Briefly described, a sample and electrode tip unit changing system for a surface probe microscope, which system embodies the invention has a support structure with a platform mounted thereon. The probe actuator and a first holder for removably receiving a retainer for a sample (specimen) to be examined is mounted on the platform. The actuator has a receptacle for removably retaining the electrode tip unit at one end thereof. The actuator provides for movement of the tip unit with respect to the specimen so as to bring the electrode tip and the surface of the specimen into probing relationship. There is provided at least a second sample holder supported on the support structure spaced from the first sample holder. A rotatable carrier is also provided which has receptacles for electrode tips spaced around the periphery thereof. An arm having a longitudinal and a lateral portion with the lateral portion, preferably being bent 90° to the longitudinal portion and located at one end of the longitudinal portion, is located on the support structure extending into a region which has the electrode tip retaining end of the actuator and the carrier on one side thereof and the specimen retainer holders on the opposite side thereof. The lateral portion of the arm is disposed in this region and has one side thereof means for engaging the electrode tip units when translated in a direction towards one side of the region. A specimen retainer and holder is located on the opposite side of the lateral arm portion and is engagable with the retainers either in operating position on the platform or in storage locations spaced from the platform. By rotating the arm when it is disposed towards the electrode unit side of the region the carrier for the electrode tips is engagable by the arm and is rotatable so as to bring different electrode tip units into different positions to present them for engagement by the tip engagement means on one side of the arm. Translation of the arm towards the opposite side of the region enables the engagement of the specimen or sample retainers and the movement thereof between storage positions and positions on the platform. Thus, both the electrode tip exchange and the specimen exchange are provided for in a manner whereby they may be integrated and manipulated selectively by the microscope operator.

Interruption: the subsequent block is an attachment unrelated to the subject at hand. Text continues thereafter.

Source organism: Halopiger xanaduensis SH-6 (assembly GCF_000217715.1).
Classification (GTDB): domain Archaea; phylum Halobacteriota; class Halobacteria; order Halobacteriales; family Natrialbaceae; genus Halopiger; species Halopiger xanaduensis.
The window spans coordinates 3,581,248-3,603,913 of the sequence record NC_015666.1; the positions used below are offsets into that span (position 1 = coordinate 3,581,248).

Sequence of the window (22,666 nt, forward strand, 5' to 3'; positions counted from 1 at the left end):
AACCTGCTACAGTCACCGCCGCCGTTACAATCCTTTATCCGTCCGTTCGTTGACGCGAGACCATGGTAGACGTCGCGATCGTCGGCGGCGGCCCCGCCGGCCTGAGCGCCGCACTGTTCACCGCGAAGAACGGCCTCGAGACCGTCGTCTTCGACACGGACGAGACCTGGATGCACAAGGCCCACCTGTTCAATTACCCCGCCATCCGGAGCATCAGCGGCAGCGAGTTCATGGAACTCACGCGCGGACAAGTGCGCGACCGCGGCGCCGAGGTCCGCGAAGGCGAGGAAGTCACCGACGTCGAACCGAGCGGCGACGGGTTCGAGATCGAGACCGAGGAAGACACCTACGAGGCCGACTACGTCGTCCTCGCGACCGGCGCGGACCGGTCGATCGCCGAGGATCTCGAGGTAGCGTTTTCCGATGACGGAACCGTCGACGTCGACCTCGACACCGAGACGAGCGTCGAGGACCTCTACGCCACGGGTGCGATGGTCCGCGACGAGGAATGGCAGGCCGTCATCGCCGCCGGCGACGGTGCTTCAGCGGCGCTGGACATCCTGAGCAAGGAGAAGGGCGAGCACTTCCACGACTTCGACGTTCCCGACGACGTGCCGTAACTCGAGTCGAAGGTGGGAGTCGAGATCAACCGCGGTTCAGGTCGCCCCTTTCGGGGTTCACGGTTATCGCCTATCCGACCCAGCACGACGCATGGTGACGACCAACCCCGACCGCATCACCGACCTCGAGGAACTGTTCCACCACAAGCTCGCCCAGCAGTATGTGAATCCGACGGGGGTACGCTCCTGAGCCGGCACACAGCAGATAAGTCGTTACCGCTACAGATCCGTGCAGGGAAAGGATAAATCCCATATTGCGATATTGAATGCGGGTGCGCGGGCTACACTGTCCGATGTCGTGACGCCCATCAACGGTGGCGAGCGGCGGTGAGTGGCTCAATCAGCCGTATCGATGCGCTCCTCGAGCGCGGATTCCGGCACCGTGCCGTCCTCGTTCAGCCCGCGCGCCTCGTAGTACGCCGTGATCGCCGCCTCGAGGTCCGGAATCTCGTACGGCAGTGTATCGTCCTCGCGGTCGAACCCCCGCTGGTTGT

The foregoing and other objects, features and advantages of the invention as well as a presently preferred embodiment thereof, will become more apparent from a reading of the following description in connection with the accompanying drawings in which;
FIG. 1 is a simplified elevational view of a scanning tunneling microscope embodying the sample and electrode tip unit changing system of the invention in accordance with a presently preferred embodiment thereof; the electrodes, the wiring thereto and the connections to the actuator are not shown and the electronics for operating the actuator, for scanning the probe across the specimen surface and for creating displays or surface profiles are not shown to simplify the presentation of the invention, reference may be had to the above-identified US patents and the references therein for further information with respect to the electronics and wiring suitable for use in the STM illustrated herein;
FIG. 2 is a fragmentary view, partially in section, showing a portion of the actuator, the holder for an electrode tip thereon and the tip unit contained therein and showing the arm of the sample and tip unit; exchange system in engagement with the tip unit;
FIG. 3 is a view from the front of the portion of the system shown in FIG. 2;